Treatments Storage intervals (Days) % decrease Means
0 15 30 45 60 75 90
CA0 6.9 6.5 6 5.2 4.3 3.2 1.8 73.91 4.84e
CA1 7 6.7 6.3 5.8 5.3 4.7 4 42.86 5.69d
CA2 7.1 6.8 6.5 6.1 5.6 5 4.3 39.44 5.91cd
CA3 7.5 7.2 6.9 6.5 6 5.5 4.9 34.67 6.36bc
CA4 7.6 7.3 7 6.7 6.3 5.8 5.3 30.26 6.57ab
CA5 7.7 7.5 7.2 6.9 6.6 6.2 5.8 24.68 6.84a
Means 7.22a 6.90ab 6.54bc 6.06c 5.50d 4.84e 4.06f --- ---

a-fp<0.05

Table 9: Mean score of judges for texture of carrot apple jam.

Overall acceptability

The overall acceptance score of carrot and apple jam at first day from CA0 to CA5 were 6.8, 7.0, 7.2, 7.8, 8.0 and 8.0, which fall gradually to 1.6, 4.0, 4.4, 5.1, 5.6 and 6.1 respectively during the storage time. The mean overall acceptance score at initial day was 7.36, which lowered to 4.14 during the storage period. The highest score of 7.20 was observed at CA5, while minimum score of 4.71 was observed at CA0 (Table 10). The highest percent decrease of 76.47 was recorded at CA0 followed by CA1 (42.86), while minimum percent decrease of 23.75 was recorded at CA5 followed by CA4 (30.00). The overall acceptance of grape and apple marmalade decreased from 8.8 to 7.96 during the storage interval [14], thus supporting the present results. Ehsan et al. [13] also examined similar results of decreasing trends (9.00 to 7.00) in overall acceptability in fruit jam. Similarly, Hussain and Shakir [15] found decline in the overall acceptability of lemon and watermelon jam.

Treatments Storage intervals (Days) % decrease Means
0 15 30 45 60 75 90
CA0 6.8 6.3 5.8 5.1 4.3 3.1 1.6 76.47 4.71d
CA1 7 6.7 6.4 6 5.4 4.8 4 42.86 5.76c
CA2 7.2 6.9 6.5 6.1 5.6 5 4.4 38.89 5.96c
CA3 7.8 7.5 7.1 6.7 6.2 5.7 5.1 34.62 6.59b
CA4 8 7.7 7.4 7 6.6 6.1 5.6 30.00 6.91ab
CA5 8 7.8 7.6 7.3 7 6.6 6.1 23.75 7.20a
Means 7.36a 7.02ab 6.64bc 6.18c 5.62d 4.94e 4.14f --- ---

a-f p<0.05

Table 10: Mean score of judges for overall acceptability of carrot apple jam.

Discussion

The research was done to prepare carrot and apple jam and to study it for physicochemical and sensory characteristics. Due to the nutritional value of carrot has much importance in our diet. Carrot is easily available and cheap source of β-carotene. Carrot is used to reduce risks of several kinds of cancer such as skin and breast cancer and also play vital role in liver health and eye sight. Apple is processed to get ready juices, jam and jelly etc. Apple fruits play a vital role in preventing colon cancer, heart diseases, weight loss and cholesterol level. It also provides a good amount of energy, Vitamin A, phosphorus, calcium, and iron, etc. Jam is a semi-solid mixture, obtained upon cooking of fruits or vegetables with sugar, citric acid and pectin. All the jam samples were analyzed for physicochemical and sensory characteristics at 15 days interval for three months of storage.

TSS of carrot and apple jam increased from 67.45 to 70.40 during storage. pH of carrot and apple jam decreased from 3.63 to 3.44 during keeping time. Percent acidity of carrot and apple jam increased from 0.64 to 0.80 during storage. Reducing sugar of carrot and apple jam increased from 16.64 to 27.78 throughout keeping time. Non-reducing sugar of carrot and apple jam declined from 45.04 to 27.69 throughout storage. Ascorbic acid of carrot and apple jam decreased from 7.81 to 5.52 during storage period. Color of the carrot and apple jam declined from 7.33 to 4.35 throughout 90 days. Taste value of carrot apple jam fall from 7.40 to 4.12 throughout 90 days. Texture of the carrot apple jam declined from 7.22 to 4.06 throughout 90 days. The overall acceptability of carrot and apple jam declined from 7.36 to 4.14 throughout 90 days. Overall Results showed that during storage treatments CA5 followed by CA4 were best in physicochemical and sensory characteristics while CA0 followed by CA1 were not of good quality.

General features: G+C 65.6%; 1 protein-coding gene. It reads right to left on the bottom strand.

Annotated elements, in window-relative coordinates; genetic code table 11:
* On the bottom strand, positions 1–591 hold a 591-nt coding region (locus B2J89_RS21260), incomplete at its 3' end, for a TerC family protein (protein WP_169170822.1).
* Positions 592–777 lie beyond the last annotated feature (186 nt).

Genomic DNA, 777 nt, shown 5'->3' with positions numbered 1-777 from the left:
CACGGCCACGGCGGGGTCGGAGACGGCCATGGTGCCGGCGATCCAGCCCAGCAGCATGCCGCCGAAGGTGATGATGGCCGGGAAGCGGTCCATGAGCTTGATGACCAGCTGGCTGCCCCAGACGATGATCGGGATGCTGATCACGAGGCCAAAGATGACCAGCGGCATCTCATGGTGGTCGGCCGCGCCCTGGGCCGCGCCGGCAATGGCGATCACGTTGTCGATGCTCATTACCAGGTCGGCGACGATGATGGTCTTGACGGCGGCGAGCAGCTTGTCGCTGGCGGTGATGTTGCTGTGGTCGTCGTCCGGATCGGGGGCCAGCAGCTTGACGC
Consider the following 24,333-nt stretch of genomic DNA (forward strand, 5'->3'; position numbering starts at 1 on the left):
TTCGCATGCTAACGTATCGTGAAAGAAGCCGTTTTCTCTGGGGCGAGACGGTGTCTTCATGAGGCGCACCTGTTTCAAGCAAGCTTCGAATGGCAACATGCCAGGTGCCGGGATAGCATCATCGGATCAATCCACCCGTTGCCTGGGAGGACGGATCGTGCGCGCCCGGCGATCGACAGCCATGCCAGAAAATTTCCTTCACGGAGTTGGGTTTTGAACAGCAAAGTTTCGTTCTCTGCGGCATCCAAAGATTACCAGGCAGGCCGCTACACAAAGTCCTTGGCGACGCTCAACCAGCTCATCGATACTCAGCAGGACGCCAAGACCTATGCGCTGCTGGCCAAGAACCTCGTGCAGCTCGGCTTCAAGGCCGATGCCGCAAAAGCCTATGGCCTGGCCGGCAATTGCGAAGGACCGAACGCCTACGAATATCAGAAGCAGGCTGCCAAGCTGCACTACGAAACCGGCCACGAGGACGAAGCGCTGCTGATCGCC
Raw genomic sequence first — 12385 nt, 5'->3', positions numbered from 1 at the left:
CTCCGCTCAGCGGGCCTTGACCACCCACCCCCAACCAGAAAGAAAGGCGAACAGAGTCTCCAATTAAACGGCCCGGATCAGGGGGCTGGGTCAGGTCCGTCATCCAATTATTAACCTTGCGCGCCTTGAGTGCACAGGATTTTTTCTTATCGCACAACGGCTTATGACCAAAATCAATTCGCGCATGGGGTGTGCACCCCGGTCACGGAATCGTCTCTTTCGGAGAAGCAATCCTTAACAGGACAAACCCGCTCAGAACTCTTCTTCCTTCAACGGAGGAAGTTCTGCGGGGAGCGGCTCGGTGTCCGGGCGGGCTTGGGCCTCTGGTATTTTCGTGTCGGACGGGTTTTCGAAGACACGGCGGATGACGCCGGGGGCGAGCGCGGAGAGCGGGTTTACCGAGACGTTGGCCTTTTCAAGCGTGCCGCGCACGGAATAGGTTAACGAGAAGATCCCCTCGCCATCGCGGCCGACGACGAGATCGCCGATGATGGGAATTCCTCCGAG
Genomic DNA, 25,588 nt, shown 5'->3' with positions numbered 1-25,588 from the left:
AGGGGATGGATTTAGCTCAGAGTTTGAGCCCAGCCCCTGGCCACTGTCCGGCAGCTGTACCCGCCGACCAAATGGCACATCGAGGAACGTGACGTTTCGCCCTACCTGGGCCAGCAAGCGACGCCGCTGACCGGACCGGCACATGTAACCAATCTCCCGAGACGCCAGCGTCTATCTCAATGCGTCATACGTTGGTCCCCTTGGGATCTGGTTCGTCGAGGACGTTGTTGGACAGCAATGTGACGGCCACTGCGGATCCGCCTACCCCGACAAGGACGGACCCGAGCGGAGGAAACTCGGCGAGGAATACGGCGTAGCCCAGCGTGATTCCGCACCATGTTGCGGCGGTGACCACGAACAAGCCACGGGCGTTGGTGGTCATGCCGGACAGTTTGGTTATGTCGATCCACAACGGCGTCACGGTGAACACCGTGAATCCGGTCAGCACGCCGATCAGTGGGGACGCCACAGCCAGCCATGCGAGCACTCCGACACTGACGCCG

Conclusion

Blended jam was prepared from carrot and apple pulp which was evaluated for physicochemical and sensory characteristics for 3 months. It was demonstrated that storage has great effect on the quality and stability of carrot apple jam. On the basis of different analysis and parameters, it was concluded that treatment CA5 carrot, apple (5:5) followed by CA4 carrot, apple (6:4) were of good qualities among the treatments during analysis of physicochemical and sensory characteristics.

Recommendations

1. Further work is needed to determined calories value of carrot apple jam.

2. Microbial count during storage is suggested in further research.

3. Further research work should be carried out on the effect of different packaging materials on carrot apple jam.

References

Citation: Ullah N, Ullah S, Khan A, Ullah I, Badshah S (2018) Preparation and Evaluation of Carrot and Apple Blended Jam. J Food Process Technol 9: 725. Doi: 10.4172/2157-7110.1000725

Copyright: © 2018 Ullah N, et al. This is an open-access article distributed under the terms of the Creative Commons Attribution License, which permits unrestricted use, distribution, and reproduction in any medium, provided the original author and source are credited.

Select your language of interest to view the total content in your interested language

Post Your Comment Citation
Share This Article
Relevant Topics
Recommended Conferences
  • 19th Global Summit on Food & Beverages

    September 14-15, 2018, Virginia, USA

Viewmore
Article Usage
  • Total views: 647
  • [From(publication date): 0-2018 - Aug 15, 2018]
  • Breakdown by view type
  • HTML page views: 507
  • PDF downloads: 140

Post your comment

captcha   Reload  Can't read the image? click here to refresh
Leave Your Message 24x7